After a year or so, my boss was promoted, and her position was made vacant. Of course, she practically forced me to apply for it, and from everything I had learned from her I managed not to fluff the interview and was awarded the position. I had to take on line management of a few other people, which I’d never done before. She assured me I would be great, and weirdly, I was.
A few months after my promotion, my mental health took a real nosedive. I started to have a few days off sick, nothing major, but I pretended it was due to UTIs (some of it was – yuck – so I just kept up the pretence). I came in to work one Monday with my arm bandaged up beneath my shirt and conducted interviews for new members of my team.
Eventually it got to a point where my boss had to have a review with me because of my sudden increase in absence. I started to toe the party line about UTIs, but stopped myself, burst into tears and confessed the truth. She was fantastic with me, so kind and supportive.
I for once I didn’t feel ashamed of how I was feeling. I recognised it was a problem, but I spoke honestly and frankly to my boss, HR and more senior members of our team (my boss’s bosses). I was surprised at how kind everyone was – they allowed me to work from home on days I didn’t feel well, they kept up a constant dialogue with me and never pressured me with threats of unemployment.
I am still friends with my old boss, and the team I used to manage. We all formed these ridiculous bonds through our perseverance during hard times and our horribly puerile senses of humour. Since our departure from working life together, my boss has actually employed my partner in her new organisation. She is honestly a fantastic manager, excellent at her job (she never gives herself any credit) and a wonderful person. I can never thank her enough for her unwavering belief in me and her kindness throughout my period of illness. She was the reason I never felt I had to worry about work, and actually allowed myself to have a healthy balance between work and my mental health.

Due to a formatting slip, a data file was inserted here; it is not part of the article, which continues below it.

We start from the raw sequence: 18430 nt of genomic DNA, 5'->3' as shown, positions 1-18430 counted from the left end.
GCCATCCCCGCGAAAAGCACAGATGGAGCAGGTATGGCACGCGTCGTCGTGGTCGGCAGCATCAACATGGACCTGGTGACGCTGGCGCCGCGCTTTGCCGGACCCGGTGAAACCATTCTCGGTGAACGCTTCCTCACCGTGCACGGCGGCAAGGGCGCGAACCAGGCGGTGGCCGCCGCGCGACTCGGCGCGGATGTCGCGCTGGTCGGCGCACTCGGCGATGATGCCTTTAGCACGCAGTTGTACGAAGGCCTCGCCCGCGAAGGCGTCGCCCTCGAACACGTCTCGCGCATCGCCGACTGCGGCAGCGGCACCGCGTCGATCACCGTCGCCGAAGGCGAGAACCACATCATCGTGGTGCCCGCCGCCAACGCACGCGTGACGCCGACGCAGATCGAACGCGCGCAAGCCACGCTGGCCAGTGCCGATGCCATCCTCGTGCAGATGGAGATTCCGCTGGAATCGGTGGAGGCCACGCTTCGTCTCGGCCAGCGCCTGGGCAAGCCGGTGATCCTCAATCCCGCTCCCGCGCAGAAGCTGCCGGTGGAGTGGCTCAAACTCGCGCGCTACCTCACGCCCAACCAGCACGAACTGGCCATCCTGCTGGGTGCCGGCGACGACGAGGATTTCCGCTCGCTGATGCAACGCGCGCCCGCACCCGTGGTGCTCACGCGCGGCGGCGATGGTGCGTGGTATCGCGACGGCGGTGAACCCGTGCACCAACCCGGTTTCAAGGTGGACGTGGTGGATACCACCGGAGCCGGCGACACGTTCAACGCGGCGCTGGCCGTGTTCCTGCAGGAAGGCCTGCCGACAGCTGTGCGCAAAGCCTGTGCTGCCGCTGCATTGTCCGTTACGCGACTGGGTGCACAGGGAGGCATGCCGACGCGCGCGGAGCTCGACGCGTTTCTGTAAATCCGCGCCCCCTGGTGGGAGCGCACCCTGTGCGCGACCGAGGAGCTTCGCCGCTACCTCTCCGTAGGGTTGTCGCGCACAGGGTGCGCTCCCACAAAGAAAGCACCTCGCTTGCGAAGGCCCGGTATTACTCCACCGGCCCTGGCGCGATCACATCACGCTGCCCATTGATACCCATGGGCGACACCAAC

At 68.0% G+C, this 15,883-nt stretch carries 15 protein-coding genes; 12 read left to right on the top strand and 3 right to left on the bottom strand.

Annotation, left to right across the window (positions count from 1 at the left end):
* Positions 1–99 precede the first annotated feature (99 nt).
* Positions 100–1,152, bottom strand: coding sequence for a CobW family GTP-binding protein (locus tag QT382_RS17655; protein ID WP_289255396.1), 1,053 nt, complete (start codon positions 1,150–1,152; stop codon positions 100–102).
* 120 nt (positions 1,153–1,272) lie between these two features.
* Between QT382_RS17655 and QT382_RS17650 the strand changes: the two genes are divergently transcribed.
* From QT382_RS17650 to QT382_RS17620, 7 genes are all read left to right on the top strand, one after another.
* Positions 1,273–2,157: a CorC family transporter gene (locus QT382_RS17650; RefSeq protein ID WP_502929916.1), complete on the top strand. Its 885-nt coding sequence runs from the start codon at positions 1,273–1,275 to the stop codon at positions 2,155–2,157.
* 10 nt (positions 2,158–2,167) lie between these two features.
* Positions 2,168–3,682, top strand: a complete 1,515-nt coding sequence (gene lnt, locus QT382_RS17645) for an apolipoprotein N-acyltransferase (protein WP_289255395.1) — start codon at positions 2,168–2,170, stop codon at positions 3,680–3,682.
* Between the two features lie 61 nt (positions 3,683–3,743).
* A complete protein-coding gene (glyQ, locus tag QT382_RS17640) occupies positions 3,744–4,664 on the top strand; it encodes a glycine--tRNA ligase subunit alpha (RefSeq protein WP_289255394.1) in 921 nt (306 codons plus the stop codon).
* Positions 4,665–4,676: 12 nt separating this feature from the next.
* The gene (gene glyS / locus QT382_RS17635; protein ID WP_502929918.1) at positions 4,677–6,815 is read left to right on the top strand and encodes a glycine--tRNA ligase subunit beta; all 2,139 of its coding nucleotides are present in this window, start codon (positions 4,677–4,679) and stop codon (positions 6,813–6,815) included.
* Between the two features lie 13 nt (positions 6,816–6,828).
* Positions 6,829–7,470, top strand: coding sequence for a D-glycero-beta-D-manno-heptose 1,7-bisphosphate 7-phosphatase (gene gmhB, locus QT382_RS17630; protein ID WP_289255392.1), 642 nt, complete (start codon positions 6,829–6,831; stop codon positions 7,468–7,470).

I’d say this was an obvious choice, but sadly for a lot of people, it isn’t. You can never predict how anyone will react to your mental ill health, and that includes those closest to you.
When I was about fifteen, my parents found out that I’d been self harming. They were upset, confused, worried, and a whole variety of parental emotions that thankfully I’ve never had to experience. I remember my mum taking me to our GP who dismissed it as ‘hormonal’. Cheers, mate. I ended up going to see some sort of mental health professional, but it wasn’t really much use as I didn’t want to be there.
At the time, I don’t think I really knew what depression or anxiety were, it was just my way of coping with the world. I can’t remember how long it took, but I came out of the other side relatively unscathed, and was a fairly well-adjusted teen and young adult. When I was about 22, my mental health took a turn for the worse. I had just started a new job, a proper, big-person job. My old job was full of people my age, most of us starting our first jobs out of uni. This was a job full of grown ups and other awful things like that. My anxiety skyrocketed, and I was signed off for a couple of weeks.
I remember my mum coming over on the train and taking me to the Samaritans. She wasn’t allowed to come in with me, so she had to go off on her own for an hour or so. I remember her telling me about finding a cafe and having a cup of tea, and (presumably because I was so fragile) it really upset me. The thought of my mum on her own, waiting and worrying about me was too much. Never mind that she was a grown adult who was more than capable of looking after herself for an hour. Things like that still get to me sometimes – it’s incredibly patronising of me, but I think it comes from my constant need to try to protect people from anything and everything.